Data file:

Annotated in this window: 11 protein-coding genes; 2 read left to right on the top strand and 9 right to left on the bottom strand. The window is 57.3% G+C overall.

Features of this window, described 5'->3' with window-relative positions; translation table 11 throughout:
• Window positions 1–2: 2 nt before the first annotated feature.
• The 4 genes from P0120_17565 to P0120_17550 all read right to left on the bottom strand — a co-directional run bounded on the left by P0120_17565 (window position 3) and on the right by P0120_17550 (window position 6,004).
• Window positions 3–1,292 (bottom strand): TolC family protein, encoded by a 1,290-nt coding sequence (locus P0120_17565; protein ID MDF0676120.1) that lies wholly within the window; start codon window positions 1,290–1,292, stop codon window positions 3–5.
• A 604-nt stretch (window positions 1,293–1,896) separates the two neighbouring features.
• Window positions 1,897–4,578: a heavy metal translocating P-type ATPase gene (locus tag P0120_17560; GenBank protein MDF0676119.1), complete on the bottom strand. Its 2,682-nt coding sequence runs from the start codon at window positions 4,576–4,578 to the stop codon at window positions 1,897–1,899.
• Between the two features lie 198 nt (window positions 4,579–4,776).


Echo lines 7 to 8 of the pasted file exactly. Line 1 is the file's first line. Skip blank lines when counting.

• Window positions 1,897–4,578: a heavy metal translocating P-type ATPase gene (locus tag P0120_17560; GenBank protein MDF0676119.1), complete on the bottom strand. Its 2,682-nt coding sequence runs from the start codon at window positions 4,576–4,578 to the stop codon at window positions 1,897–1,899.
• Between the two features lie 198 nt (window positions 4,579–4,776).